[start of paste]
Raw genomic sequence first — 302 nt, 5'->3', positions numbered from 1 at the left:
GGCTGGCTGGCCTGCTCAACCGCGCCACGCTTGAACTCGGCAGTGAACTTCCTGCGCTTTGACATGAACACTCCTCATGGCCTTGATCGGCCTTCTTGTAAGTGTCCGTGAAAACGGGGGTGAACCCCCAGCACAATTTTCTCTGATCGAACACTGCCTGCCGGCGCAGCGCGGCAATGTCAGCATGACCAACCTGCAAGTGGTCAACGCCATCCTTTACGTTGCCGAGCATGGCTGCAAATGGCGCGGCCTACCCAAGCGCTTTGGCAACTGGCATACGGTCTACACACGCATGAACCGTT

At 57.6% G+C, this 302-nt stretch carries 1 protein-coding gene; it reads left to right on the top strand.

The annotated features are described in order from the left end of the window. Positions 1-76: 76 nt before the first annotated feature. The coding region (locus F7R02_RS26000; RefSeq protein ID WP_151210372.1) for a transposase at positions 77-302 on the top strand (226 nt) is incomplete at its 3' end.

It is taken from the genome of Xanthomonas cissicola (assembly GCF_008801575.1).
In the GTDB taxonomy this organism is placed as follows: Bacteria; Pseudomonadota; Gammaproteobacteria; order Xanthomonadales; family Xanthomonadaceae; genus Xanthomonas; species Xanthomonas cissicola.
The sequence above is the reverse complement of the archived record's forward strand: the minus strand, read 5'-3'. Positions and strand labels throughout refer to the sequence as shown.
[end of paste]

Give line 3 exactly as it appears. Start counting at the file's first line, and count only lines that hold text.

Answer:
At 57.6% G+C, this 302-nt stretch carries 1 protein-coding gene; it reads left to right on the top strand.